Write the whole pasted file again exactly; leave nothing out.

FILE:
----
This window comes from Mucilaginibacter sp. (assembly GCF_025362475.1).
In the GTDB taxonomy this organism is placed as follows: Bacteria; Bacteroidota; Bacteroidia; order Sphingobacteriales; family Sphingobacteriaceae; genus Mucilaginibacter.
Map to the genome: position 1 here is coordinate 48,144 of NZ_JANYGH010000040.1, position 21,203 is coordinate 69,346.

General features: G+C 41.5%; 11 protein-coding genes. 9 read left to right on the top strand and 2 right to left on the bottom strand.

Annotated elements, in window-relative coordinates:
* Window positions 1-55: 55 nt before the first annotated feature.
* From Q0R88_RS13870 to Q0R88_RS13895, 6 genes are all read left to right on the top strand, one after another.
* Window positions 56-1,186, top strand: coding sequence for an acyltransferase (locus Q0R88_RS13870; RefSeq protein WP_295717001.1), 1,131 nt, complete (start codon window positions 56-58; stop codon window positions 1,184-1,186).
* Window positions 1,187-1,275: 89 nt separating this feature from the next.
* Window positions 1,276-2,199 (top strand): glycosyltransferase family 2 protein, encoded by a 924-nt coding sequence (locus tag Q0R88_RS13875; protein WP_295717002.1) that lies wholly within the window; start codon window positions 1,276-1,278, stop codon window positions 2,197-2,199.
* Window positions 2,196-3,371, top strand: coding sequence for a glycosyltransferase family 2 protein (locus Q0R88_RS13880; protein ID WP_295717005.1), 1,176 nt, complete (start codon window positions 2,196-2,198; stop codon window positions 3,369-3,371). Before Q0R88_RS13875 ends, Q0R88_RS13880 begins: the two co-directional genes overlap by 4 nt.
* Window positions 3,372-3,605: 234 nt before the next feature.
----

This window comes from Mucilaginibacter sp. (assembly GCF_025362475.1).
In the GTDB taxonomy this organism is placed as follows: Bacteria; Bacteroidota; Bacteroidia; order Sphingobacteriales; family Sphingobacteriaceae; genus Mucilaginibacter.
Map to the genome: position 1 here is coordinate 48,144 of NZ_JANYGH010000040.1, position 21,203 is coordinate 69,346.

General features: G+C 41.5%; 11 protein-coding genes. 9 read left to right on the top strand and 2 right to left on the bottom strand.

Annotated elements, in window-relative coordinates:
* Window positions 1-55: 55 nt before the first annotated feature.
* From Q0R88_RS13870 to Q0R88_RS13895, 6 genes are all read left to right on the top strand, one after another.
* Window positions 56-1,186, top strand: coding sequence for an acyltransferase (locus Q0R88_RS13870; RefSeq protein WP_295717001.1), 1,131 nt, complete (start codon window positions 56-58; stop codon window positions 1,184-1,186).
* Window positions 1,187-1,275: 89 nt separating this feature from the next.
* Window positions 1,276-2,199 (top strand): glycosyltransferase family 2 protein, encoded by a 924-nt coding sequence (locus tag Q0R88_RS13875; protein WP_295717002.1) that lies wholly within the window; start codon window positions 1,276-1,278, stop codon window positions 2,197-2,199.
* Window positions 2,196-3,371, top strand: coding sequence for a glycosyltransferase family 2 protein (locus Q0R88_RS13880; protein ID WP_295717005.1), 1,176 nt, complete (start codon window positions 2,196-2,198; stop codon window positions 3,369-3,371). Before Q0R88_RS13875 ends, Q0R88_RS13880 begins: the two co-directional genes overlap by 4 nt.
* Window positions 3,372-3,605: 234 nt before the next feature.